The economic theory classified as Austrian is not a monolithic paradigm, but is rather a loose amalgam of theories each of which holds to a core set of consistent beliefs and ideals.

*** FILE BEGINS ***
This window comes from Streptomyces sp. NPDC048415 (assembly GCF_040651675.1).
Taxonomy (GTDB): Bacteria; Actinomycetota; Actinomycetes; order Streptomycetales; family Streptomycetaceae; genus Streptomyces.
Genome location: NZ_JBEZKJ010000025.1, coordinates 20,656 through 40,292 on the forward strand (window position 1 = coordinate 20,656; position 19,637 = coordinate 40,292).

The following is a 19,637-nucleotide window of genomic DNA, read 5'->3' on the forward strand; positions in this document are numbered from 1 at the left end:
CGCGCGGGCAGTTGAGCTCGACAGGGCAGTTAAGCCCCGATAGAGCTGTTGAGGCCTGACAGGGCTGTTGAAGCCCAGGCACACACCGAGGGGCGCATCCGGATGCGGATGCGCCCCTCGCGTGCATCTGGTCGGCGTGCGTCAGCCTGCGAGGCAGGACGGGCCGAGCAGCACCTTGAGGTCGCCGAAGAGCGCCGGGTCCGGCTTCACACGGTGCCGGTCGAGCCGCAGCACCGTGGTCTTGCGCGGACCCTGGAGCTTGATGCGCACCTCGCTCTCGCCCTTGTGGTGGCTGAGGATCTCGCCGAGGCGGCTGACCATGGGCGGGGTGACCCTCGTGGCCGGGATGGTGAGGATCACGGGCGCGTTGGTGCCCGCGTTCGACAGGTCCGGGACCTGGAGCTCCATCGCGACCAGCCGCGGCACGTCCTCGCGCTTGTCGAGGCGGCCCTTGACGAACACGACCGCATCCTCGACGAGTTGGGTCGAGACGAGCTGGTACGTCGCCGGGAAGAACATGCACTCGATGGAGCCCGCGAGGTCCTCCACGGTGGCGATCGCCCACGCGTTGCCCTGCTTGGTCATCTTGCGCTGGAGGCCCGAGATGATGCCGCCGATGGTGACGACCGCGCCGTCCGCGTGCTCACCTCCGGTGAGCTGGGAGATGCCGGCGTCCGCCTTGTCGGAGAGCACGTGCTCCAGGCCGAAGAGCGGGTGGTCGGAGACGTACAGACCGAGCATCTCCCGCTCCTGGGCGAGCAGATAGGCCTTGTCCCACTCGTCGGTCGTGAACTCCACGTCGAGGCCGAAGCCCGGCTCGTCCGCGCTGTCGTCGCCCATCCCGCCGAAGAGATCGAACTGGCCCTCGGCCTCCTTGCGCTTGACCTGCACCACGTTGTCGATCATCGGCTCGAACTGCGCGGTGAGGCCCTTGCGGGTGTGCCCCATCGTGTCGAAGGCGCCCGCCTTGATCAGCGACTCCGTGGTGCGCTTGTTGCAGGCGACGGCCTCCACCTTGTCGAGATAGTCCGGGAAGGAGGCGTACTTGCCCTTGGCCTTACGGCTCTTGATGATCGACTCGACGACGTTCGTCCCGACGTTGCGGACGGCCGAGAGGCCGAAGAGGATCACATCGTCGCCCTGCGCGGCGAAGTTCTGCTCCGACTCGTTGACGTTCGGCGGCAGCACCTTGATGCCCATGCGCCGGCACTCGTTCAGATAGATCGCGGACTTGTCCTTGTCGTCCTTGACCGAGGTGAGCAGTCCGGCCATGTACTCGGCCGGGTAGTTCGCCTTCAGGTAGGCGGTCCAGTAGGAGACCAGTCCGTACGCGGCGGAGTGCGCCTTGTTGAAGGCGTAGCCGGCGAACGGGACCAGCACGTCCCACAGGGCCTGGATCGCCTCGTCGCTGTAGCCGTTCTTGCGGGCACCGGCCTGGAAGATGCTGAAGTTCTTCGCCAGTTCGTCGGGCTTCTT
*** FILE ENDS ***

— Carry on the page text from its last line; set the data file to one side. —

Within the tradition of Austrian economic thought is an emphasis on process, the operation of those factors which drive the individual decisionmaker to an intended goal. For the economists of the Austrian school, motivations, knowledge, subjectivism, time, and the individual are of central concern; they are the core elements of a theory of human action of which the discipline of economics is but a part of the larger study of the entire social milieu. The concern for the individual and his subjective apprehensions of his environment, of the manner in which he arrives at (perhaps idiosyncratic) actions, are in fact the principal foci of this philosophy. Motivations, tastes, and expectations need be accounted for, but are subjective and qualitative inducements to behavior; they are by definition neither conducive to measurement nor representable as an order relation.